|Artist||Nezumi-shino (grey Shino) type, Mino ware|
|Period||Momoyama period, late 16th - early 17th century|
|Materials and techniques||Stoneware with iron slip and transparent glaze|
|Size||H.5.8 MD.16.0 BD.9.5|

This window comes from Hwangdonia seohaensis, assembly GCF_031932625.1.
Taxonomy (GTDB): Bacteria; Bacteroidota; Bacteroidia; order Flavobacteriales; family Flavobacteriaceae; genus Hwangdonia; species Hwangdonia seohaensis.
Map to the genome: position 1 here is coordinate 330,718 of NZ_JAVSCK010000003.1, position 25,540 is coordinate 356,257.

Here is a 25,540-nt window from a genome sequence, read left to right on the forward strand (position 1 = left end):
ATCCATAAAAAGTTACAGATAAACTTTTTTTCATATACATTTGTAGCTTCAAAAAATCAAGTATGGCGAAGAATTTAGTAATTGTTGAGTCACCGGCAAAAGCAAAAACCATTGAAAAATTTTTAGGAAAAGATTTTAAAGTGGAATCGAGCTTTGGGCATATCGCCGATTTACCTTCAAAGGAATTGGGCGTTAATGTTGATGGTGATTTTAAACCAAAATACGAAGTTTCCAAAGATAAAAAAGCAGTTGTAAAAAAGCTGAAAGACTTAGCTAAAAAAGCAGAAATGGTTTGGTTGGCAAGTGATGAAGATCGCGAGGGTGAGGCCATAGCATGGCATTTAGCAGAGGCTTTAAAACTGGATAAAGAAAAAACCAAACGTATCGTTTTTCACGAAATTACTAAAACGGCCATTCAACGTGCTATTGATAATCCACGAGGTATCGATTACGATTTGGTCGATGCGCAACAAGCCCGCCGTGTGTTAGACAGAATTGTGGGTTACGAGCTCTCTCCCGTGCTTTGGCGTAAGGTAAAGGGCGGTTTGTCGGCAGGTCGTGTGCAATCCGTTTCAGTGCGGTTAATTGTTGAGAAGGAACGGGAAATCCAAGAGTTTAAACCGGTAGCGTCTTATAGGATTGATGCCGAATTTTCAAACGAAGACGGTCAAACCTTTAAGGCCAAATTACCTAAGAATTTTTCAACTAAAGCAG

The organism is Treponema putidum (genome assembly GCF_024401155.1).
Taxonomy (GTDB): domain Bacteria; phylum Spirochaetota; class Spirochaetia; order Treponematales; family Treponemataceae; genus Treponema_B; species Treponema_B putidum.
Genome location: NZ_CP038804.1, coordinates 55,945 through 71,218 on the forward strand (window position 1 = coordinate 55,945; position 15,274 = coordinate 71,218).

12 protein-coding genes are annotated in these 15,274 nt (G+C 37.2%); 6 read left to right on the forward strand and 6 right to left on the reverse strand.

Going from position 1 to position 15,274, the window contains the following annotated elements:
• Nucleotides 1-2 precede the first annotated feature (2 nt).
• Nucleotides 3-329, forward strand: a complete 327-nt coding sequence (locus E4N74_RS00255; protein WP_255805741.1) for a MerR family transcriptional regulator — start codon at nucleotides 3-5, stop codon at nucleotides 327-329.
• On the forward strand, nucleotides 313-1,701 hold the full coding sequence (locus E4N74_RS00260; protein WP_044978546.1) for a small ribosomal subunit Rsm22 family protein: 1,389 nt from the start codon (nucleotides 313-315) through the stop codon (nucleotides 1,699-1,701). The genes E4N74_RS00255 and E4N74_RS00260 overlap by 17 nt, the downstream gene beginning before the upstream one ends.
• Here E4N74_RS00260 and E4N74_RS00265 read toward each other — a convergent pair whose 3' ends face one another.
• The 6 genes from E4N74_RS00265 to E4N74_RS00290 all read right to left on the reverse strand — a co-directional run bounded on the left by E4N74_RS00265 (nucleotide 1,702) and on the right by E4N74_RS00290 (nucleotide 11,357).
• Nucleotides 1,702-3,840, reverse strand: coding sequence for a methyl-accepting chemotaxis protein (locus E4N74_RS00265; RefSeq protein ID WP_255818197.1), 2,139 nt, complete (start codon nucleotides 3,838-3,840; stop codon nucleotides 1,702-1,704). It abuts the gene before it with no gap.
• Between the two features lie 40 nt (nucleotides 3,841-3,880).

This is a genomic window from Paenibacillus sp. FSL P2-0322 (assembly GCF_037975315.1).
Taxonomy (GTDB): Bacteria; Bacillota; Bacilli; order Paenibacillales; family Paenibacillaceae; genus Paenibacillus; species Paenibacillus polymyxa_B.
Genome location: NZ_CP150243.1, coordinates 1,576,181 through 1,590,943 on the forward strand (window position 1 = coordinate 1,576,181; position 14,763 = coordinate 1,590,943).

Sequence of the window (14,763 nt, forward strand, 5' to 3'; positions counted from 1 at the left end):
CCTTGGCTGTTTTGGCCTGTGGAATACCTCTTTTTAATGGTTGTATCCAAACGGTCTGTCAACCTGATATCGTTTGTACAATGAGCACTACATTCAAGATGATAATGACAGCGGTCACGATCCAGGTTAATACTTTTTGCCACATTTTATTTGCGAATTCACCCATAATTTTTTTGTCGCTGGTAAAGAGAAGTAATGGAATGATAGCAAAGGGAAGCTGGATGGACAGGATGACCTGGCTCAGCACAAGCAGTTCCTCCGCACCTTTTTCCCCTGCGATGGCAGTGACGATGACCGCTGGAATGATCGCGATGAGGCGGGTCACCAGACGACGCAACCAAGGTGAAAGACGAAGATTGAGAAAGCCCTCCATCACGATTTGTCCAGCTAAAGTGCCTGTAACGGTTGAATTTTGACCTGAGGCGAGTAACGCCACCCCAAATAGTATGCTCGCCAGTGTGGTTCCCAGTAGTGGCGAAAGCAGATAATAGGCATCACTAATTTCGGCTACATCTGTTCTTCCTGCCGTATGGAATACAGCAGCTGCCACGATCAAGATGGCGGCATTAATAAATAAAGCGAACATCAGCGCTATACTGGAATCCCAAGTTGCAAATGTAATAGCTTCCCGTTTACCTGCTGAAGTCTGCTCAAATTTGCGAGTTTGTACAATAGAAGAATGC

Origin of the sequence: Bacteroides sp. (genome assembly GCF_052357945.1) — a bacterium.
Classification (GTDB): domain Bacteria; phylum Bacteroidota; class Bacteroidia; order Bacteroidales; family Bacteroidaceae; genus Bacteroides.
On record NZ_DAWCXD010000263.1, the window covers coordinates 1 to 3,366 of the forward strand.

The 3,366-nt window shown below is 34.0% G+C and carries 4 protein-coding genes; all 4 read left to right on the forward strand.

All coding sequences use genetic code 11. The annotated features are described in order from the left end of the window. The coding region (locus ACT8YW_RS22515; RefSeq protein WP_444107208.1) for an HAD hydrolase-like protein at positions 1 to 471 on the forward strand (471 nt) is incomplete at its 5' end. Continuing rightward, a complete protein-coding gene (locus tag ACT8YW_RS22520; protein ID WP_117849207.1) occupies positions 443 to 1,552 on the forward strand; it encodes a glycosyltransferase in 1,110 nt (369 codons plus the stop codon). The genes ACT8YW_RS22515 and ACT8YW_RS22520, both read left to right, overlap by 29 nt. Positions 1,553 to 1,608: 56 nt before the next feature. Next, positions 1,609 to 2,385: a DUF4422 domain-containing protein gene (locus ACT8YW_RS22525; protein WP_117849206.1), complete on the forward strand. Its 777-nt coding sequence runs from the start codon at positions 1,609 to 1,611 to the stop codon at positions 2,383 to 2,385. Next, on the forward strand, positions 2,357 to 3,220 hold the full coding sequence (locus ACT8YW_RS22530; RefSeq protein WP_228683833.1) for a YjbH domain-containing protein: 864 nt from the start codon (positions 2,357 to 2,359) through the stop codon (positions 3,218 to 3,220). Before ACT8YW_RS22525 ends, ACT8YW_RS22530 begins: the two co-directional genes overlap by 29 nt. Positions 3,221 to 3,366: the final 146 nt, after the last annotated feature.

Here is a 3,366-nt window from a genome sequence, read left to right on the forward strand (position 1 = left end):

Shino tableware, along with Oribe, is considered a representative dinnerware of Japan, and includes dishes, bowls, mukozuke and other vessels of various shapes decorated with delightful pictorial motifs. The bowl shown here is a type of Shino called Nezumi-Shino (Gray Shino). It is one of a set of five, the other pieces being owned by different collectors, but his particular piece is said to be the best of the five displaying the most from a flat base to form a deep, four-sided bowl having a very soft shape resembling flower petals. Nezumi-Shino is made by coating the surface of the entire piece with an iron-bearing slip called oni-ita, after which a thick coat of feldspathic glaze is applied. As the name suggests, the glaze turns gray after the firing, with warm reddish color showing here and there where the glaze was thin. Designs are added by cutting through the oni-ita slip to the white clay. When feldspathic glaze is applied, it fills the incised lines making the designs look as if inlaid, and after the firing, the motifs appear in white. Fire color is most prominent on the fully glazed base which has four loop feet.